26. Message WH31875 From President Nixon to British Prime Minister Heath 1

Dear Mr. Prime Minister:

I appreciated your message of July 25 and your account and assessment of the meeting of the Nine in Copenhagen. Although I accept your view that a certain amount of progress was made in the general direction of what we hope to achieve, I must tell you frankly that I am quite concerned about the situation in which we seem to find ourselves.

I thought we had agreed when we discussed what later became known as the Year of Europe initiative in our January meeting that this was a major enterprise in the common interest at a critical time. In that meeting and in numerous subsequent exchanges in this channel and in conversations with your representatives, it was common ground that the revitalization of Atlantic relationships is at least as much in Europe’s interest as in our own and that extraordinary efforts with strong public impact were required.

As you know, in stressing the urgent need to bring the Atlantic association once again into the forefront of the consciousness of our public and Congress, I am motivated solely by the recognition that if present trends are not reversed, Europe, even more than the United States, will be the loser. I had thought that similar considerations motivated my friends and colleagues in Europe, given the attitudes that are prevalent in virtually all the Atlantic nations. Certainly, that is what all the European leaders with whom I have met or corresponded this year indicated.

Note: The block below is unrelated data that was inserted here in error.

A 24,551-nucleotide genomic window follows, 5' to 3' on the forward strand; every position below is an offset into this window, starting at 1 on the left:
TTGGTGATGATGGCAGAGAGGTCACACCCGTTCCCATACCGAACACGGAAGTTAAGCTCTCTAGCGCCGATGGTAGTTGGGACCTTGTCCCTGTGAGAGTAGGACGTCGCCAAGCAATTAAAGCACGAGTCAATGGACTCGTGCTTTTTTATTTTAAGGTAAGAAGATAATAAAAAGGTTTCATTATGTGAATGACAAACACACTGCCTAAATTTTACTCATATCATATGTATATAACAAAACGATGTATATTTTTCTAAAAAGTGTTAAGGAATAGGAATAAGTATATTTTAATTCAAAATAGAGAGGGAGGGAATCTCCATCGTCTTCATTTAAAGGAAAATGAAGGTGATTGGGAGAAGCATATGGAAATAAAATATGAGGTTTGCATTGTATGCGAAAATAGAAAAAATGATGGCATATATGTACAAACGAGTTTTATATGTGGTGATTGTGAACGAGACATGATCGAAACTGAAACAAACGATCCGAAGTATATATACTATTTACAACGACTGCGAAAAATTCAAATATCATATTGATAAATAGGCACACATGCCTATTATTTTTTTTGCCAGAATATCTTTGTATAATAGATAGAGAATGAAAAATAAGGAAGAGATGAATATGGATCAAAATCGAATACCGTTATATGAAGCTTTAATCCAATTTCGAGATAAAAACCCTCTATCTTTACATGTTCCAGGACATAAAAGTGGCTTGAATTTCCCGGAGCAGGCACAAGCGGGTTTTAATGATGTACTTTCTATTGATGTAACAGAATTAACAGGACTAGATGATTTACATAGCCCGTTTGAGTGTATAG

It is for these reasons that I find the kinds of debates being carried on in European forums so disturbing. It frankly had never occurred to us that the principal European pre-occupation would turn out to be with procedure which after months of discussion would lead to the conclusion that we cannot devise the extraordinary forum that would [Page 115] be appropriate for this important endeavor—even though all my colleagues except one had previously agreed to its utility and France had gone no further than to reserve its position.

As you know, we have no quarrel with the European desire to establish and build its own identity. We applaud it because it is integral to what we are trying to accomplish—even if some shortsighted people in this country disagree. We do not find the Atlantic initiative in any sense incompatible with these European purposes; on the contrary we consider them mutually reinforcing.